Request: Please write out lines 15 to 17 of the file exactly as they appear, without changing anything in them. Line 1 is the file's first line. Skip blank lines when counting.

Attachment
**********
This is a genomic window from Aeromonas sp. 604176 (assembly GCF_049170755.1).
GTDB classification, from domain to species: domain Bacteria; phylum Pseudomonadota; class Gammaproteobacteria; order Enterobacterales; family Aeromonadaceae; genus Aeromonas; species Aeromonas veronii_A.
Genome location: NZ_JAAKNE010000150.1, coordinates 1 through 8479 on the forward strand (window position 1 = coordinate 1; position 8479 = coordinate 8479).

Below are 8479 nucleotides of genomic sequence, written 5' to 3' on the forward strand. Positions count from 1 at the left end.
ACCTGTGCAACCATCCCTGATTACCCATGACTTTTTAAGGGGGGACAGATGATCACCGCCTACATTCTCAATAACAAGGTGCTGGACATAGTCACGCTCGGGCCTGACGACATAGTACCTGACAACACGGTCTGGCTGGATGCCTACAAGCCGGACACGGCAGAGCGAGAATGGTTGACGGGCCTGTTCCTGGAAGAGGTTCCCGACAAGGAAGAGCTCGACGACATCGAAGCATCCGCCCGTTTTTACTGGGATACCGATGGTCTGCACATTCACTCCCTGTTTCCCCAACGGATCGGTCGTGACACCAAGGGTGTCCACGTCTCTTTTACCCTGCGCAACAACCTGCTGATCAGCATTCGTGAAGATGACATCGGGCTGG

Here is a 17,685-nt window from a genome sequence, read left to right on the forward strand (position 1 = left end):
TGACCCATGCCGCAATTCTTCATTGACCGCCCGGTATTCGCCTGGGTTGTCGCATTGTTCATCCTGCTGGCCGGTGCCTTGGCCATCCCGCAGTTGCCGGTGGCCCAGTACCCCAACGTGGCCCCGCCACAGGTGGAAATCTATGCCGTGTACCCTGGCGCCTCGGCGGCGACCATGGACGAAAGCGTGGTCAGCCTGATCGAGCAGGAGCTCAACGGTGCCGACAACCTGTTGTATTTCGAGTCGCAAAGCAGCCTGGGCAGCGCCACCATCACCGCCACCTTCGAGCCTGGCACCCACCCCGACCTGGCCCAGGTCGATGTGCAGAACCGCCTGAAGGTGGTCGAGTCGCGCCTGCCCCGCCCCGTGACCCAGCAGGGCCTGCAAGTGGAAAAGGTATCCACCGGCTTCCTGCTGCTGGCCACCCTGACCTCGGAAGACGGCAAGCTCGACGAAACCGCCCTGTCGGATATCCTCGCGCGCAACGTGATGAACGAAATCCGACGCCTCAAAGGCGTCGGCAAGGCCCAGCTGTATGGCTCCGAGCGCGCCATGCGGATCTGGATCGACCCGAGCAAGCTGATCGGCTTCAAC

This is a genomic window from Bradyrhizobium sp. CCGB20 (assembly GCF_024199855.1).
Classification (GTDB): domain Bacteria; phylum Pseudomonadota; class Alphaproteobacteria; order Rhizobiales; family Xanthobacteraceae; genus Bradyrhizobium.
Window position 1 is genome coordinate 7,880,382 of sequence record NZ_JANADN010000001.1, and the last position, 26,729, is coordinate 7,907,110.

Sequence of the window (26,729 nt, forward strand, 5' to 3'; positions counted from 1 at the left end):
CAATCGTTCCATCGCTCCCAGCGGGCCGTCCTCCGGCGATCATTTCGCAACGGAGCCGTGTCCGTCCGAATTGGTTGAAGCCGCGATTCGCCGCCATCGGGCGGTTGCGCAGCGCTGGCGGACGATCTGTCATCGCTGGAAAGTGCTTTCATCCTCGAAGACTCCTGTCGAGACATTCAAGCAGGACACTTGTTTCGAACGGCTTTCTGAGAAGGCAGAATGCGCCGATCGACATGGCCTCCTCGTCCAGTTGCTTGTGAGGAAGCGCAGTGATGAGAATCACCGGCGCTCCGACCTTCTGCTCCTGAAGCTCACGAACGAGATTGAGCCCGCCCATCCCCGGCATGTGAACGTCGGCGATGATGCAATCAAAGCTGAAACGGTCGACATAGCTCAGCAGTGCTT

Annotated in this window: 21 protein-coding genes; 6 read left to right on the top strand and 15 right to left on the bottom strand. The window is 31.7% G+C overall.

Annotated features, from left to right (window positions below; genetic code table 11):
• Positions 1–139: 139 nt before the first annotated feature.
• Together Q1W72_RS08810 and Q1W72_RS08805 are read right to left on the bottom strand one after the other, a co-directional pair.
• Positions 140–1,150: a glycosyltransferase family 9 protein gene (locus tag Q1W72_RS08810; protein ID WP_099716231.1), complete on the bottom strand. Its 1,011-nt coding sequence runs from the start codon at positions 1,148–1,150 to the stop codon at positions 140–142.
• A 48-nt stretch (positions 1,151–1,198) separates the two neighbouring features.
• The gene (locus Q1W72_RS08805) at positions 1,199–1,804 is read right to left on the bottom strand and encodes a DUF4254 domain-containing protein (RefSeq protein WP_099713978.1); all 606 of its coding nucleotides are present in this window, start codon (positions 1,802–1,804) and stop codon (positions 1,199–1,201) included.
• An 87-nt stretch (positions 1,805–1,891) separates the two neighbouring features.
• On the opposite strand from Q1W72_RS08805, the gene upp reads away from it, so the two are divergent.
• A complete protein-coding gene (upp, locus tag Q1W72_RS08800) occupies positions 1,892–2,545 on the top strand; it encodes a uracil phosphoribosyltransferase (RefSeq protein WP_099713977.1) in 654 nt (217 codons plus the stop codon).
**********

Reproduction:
• Positions 1–139: 139 nt before the first annotated feature.
• Together Q1W72_RS08810 and Q1W72_RS08805 are read right to left on the bottom strand one after the other, a co-directional pair.
• Positions 140–1,150: a glycosyltransferase family 9 protein gene (locus tag Q1W72_RS08810; protein ID WP_099716231.1), complete on the bottom strand. Its 1,011-nt coding sequence runs from the start codon at positions 1,148–1,150 to the stop codon at positions 140–142.